Two EU states have broken ranks on the US decision to move its embassy from Tel Aviv to Jerusalem.
The moves, by the Czech Republic and Hungary, made it harder for the EU to claim it had a single position, even though the biggest member states – France, Germany, Italy, and the UK – stuck to the same line in opposing US president Donald Trump’s decision.
Hungary blocked an EU statement on Wednesday (6 December) that was to have voiced “serious concern”, diplomatic sources said.
The EU statement was to have been issued on behalf of all 28 member states, but due to Hungary’s opposition it was downgraded to a statement by EU foreign affairs chief Federica Mogherini only.
Meanwhile, the Czech Republic issued its own statement on Wednesday, which said it “recognises Jerusalem to be in practice the capital of Israel”.
The Czech foreign ministry said its recognition covered only West Jerusalem “in the borders of the demarcation line from 1967”, but not East Jerusalem, which contains the city’s holy sites and which Israel is meant to share with Palestine according to the EU and UN.
“The ministry can start considering moving of the Czech embassy from Tel Aviv to Jerusalem only based on results of negotiations with key partners in the region,” it added.
The Czech president, Milos Zeman, further blurred the EU line in remarks on Czech TV on Thursday.
“It [Trump’s decision] makes me truly happy … we may, sooner or later, follow the United States,” in moving the Czech embassy he said.
Zeman spoke after Israeli prime minister Benjamin Netanyahu hinted on Wednesday that some pro-Israeli EU states were preparing to follow the US.
“We are already in contact with other countries which will issue a similar recognition [to Trump’s],” Netanyahu said at a conference in Israel.
If Israeli diplomacy succeeds in persuading Budapest or Prague to match Trump, it would be its second snub to Mogherini in recent times.
Netanyahu is to meet with EU foreign ministers in Brussels on Monday.
He decided to come on the basis of an old Lithuanian invitation, diplomats said. His plan was to talk to EU ministers about Iran at a breakfast in Lithuania’s embassy before the ministers held a regular meeting under Mogherini’s chairmanship.
When Israel leaked news of the initiative to Israeli newspaper Haaretz last week, Israeli diplomats gloated that Mogherini had learnt of it from media.
Mogherini spoke out at an impromptu press briefing in Brussels on Thursday.
Using more strident terms than her official statement of “serious concern”, she said Trump’s decision had “the potential to bring us back to even darker times than the ones we’re already living in”.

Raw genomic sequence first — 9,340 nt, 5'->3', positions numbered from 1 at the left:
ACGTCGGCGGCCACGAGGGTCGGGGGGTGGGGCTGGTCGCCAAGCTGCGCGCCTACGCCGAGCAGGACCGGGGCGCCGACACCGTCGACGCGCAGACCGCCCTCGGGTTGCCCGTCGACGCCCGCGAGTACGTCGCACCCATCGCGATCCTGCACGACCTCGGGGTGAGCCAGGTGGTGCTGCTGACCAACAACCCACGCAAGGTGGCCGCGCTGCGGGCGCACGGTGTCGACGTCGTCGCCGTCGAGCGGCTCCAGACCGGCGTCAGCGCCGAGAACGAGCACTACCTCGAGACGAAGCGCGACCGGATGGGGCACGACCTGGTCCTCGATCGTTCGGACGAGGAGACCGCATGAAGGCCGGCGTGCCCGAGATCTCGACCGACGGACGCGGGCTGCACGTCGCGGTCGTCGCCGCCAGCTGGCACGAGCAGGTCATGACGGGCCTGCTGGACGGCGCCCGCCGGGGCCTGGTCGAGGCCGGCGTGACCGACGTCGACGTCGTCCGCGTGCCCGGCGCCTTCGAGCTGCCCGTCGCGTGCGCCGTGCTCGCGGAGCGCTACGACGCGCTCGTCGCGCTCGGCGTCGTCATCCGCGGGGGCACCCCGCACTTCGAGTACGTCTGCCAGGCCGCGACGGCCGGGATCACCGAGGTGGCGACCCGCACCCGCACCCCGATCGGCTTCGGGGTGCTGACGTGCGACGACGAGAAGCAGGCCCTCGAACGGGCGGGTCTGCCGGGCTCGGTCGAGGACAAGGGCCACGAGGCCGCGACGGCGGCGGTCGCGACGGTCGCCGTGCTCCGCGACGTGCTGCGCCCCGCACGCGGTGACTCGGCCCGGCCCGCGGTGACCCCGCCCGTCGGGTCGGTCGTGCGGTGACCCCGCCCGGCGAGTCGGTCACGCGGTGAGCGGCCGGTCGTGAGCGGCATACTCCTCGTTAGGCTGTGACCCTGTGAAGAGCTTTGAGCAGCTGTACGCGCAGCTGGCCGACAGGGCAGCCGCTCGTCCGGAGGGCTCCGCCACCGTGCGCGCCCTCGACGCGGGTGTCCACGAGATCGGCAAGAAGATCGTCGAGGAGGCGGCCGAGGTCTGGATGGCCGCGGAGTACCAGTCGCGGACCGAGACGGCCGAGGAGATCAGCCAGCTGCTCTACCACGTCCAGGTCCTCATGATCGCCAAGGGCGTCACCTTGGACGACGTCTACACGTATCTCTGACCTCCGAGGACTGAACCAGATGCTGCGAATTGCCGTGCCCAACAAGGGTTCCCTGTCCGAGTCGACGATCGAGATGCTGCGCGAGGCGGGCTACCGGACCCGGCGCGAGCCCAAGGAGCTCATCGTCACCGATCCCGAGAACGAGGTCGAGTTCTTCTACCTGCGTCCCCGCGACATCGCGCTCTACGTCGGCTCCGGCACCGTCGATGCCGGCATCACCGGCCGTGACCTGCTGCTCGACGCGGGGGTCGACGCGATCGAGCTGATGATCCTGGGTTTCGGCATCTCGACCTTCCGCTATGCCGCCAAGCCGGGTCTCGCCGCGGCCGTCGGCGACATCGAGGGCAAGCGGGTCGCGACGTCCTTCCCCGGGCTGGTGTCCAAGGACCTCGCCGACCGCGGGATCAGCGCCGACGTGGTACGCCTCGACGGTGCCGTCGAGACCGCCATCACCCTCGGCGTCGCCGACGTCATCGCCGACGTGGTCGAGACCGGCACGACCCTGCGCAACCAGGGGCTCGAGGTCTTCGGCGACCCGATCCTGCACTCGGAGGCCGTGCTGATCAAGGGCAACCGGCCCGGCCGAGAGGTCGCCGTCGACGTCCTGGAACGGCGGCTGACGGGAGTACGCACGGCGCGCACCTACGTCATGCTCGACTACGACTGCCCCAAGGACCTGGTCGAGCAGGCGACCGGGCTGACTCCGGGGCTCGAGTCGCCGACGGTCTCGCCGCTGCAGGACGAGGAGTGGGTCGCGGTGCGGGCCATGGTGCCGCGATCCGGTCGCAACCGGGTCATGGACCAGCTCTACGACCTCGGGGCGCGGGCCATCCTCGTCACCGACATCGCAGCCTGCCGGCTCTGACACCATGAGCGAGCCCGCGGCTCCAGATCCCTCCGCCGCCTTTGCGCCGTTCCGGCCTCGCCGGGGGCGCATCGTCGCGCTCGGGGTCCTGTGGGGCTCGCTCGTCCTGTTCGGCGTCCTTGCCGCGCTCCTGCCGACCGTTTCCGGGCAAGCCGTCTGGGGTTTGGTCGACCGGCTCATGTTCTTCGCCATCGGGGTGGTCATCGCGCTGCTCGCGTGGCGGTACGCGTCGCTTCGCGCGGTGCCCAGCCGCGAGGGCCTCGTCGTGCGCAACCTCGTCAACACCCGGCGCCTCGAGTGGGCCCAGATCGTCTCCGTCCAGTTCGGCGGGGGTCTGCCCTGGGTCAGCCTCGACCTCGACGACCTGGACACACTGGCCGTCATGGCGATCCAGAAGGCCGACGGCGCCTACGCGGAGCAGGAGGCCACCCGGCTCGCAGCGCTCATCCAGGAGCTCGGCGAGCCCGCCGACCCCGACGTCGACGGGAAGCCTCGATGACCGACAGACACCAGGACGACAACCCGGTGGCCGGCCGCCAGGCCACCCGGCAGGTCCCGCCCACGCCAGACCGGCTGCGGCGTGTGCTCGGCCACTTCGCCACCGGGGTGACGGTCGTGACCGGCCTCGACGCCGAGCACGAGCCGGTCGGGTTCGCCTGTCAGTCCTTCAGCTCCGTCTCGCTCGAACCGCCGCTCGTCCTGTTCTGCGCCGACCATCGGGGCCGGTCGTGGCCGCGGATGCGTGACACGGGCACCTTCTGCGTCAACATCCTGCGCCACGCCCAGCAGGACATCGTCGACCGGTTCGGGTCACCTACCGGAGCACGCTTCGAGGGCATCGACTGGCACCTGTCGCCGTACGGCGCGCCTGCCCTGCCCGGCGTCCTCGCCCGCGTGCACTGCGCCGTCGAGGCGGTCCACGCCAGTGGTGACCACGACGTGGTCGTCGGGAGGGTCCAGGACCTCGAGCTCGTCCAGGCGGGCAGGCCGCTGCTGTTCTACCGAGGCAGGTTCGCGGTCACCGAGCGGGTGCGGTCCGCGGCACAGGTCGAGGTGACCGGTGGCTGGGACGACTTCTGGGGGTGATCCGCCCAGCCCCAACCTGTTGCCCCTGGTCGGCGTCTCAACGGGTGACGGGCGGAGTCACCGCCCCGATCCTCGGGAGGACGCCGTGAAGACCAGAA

She thanked him for having promised that the status quo of Christian, Jewish, and Muslim holy sites would remain unchanged.
But she said his embassy move could “diminish” the role of the US in the Middle East peace process and cause “confusion” in international diplomacy.
Mogherini claimed that all EU states were in full agreement.
“This is the consolidated European Union position that has always been built on the common position of member states”, she said.
She said “all” 28 foreign ministers had taken the same line when they met US secretary of state Rex Tillerson in Brussels on Tuesday.
She added that Netanyahu’s “informal breakfast” would now be held in the EU Council building under her stewardship instead of in Lithuania’s premises.
She also said it would be devoted to the Jerusalem crisis, not Iran, as the Israeli leader had intended.
“The question of Jerusalem will occupy the whole hour we have at our disposal,” she said.
Mogherini’s reference to “darker days” came after Hamas, a militant Palestinian group, called for an intifada, or uprising, in reaction to the US move.
The last one, 12 years ago, cost the lives of 3,000 Palestinians and 1,000 Israelis.
France, Italy, Sweden, and the UK were among eight UN Security Council members to call for a meeting on the crisis in New York on Friday.
A handful of left-wing, liberal, and Green MEPs also protested in an ad to be published in Haaretz the same day.
The ad, seen by EUobserver, was in the form of a mock EU invoice asking Israel to pay €1.2 million – the value of the more than 400 EU-funded structures, such as schools and water sanitation facilities, which Israel has demolished in occupied Palestinian territories since Netanyahu came to power in 2009. (Click to Source)